8) Do I need to buy a helmet?

Not quite. A Helmet is required for track days, but most clubs do offer loaners. Feel free to try out a track day (or a few) before you make the investment on a helmet.


7) My Neighbor has a cool old Motorcycle Helmet in their shed, can I use it?

No, you can’t use that. To get on track, you need a current SNELL Rated helmet. “SA” (Special Application) should be accepted everywhere, most Tracks and clubs allow “M”(Motorcycle) Rated. Simply having a “DOT” rating is not enough (Though many SNELL rated helmets also carry the DOT stamp).


6) Do I need a fire suit?

No. for your first HPDE all you generally need are closed toed shoes, long pants, and a helmet. Some clubs require long sleeves.

Racing and HPDE Safety gear infographic

5) How do I sign up for a track day?

This will vary based on the track or club you choose to go with. Try a website like HPDEJunkie who will link you to either a Club’s day, Track’s own day, or outside scheduling website like MotorsportReg.


4) Does my regular car insurance cover me if anything happens?

First off, crashes in HPDE1 are VERY rare. Unfortunately, typical car insurance companies no longer cover these rare on-track incidents. You may see a few anecdotes online where people had incidents covered, but most are old stories and they were few and far between. There ARE companies who do offer specific HPDE Event insurance for your car, but it is expensive and after a few weekends the cost often exceeds what you would pay for a typical miata anyway.

If you are bringing a very expensive, newer car to the track, I recommend at least researching a policy… But I still say it is best to have a track car that wouldn’t cripple you financially if (in the extremely rare event) you had to write it off.


3) How do I find sponsors?

No one really sponsors drivers at HPDE Events. Even at the racing level, sponsors are quite rare. There just isn’t the viewership that would provide sponsors that return on their investment. While there are some sponsors who provide parts or provide small chunks of the costs for some racing drivers, don’t expect to be able to participate in this hobby for free… Read through other posts on this site to get the most track miles out of your dollar.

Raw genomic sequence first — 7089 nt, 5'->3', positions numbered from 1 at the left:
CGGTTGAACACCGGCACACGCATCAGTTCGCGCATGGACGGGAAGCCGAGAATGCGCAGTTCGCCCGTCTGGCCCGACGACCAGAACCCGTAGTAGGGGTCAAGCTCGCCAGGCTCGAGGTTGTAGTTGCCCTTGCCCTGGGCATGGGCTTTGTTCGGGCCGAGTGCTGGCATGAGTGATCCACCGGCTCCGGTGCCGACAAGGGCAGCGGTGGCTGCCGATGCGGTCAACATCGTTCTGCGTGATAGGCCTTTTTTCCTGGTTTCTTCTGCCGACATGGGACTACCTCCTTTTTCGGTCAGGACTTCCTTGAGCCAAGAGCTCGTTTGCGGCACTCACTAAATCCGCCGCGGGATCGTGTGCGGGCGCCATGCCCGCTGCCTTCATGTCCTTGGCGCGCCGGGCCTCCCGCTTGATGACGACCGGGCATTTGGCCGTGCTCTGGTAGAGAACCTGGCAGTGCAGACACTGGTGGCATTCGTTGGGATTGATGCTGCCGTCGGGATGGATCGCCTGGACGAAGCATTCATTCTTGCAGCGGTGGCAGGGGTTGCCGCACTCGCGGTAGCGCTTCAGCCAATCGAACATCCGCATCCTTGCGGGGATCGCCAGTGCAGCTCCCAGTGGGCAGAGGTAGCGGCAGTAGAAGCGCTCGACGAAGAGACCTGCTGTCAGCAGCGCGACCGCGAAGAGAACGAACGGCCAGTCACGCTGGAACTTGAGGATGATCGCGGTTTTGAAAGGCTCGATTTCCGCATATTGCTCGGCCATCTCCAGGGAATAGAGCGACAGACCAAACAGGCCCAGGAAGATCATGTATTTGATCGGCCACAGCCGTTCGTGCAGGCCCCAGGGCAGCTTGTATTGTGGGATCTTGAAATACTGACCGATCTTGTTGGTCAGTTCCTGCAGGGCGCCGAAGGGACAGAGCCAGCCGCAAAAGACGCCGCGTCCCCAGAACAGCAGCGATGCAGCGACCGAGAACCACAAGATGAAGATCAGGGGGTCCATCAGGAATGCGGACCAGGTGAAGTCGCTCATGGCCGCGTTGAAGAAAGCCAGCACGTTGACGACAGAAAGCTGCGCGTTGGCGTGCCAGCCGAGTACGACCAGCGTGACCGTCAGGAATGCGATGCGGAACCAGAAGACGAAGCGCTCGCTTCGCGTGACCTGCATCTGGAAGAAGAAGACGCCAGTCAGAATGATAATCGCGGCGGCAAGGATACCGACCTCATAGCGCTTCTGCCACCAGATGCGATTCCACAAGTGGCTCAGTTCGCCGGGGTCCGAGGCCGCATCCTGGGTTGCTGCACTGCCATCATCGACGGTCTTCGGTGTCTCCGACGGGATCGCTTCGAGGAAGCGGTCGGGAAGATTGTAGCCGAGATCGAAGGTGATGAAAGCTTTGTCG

2) What do I need to bring to the track?

There are dozens of posts on the internet for what you need at your first track day: To sum it up as quickly as possible:

  • Your Car
  • Tape or Magnetic numbers
  • Your “Gear” (Helmet (if you have one), long pants, shoes. And anything else depending on the weather (Jacket, Hat, Umbrella,etc)
  • Water and Snacks
  • A Basic Tool Kit
    • Tire Pressure Gauge and Air Pump
    • Torque/Lug Wrench
  • Extra Oil
  • A bag to store everything you clear out of your car


1) Can I bring a friend to the track?

YES! Absolutely, Friends are more than welcome! Track days have some incredible cars and scenes, however they may get a hair boring for people that aren’t driving. So, convince your friends to drive too!  Many clubs also run referral programs so take advantage of discounts for both of you.


This all seems expensive, How do you have a website based on not spending money then say I need to spend my money signing up for these days?

There’s an old cringeworthy joke out there: “Why is Divorce so expensive? Because it’s worth it” While I hate the content of the joke, the sentiment rings familiar with track days. “Why do we pay so much money to drive our cars around a silly track? Because it is worth it. No one gets rich putting on track days: Plenty of clubs are out there scratching by, or even losing money. Rental costs are high, insurance rates are high, events take a ton of time to setup and run… yet people do the work and people pay entry fees and spend endless time and money on their cars because this stuff truly is life changing.

What else? Do you have any other questions? Is there something I missed?

My question to you, WHAT ARE YOU WAITING FOR? My only regret with track days is taking so long to start doing them.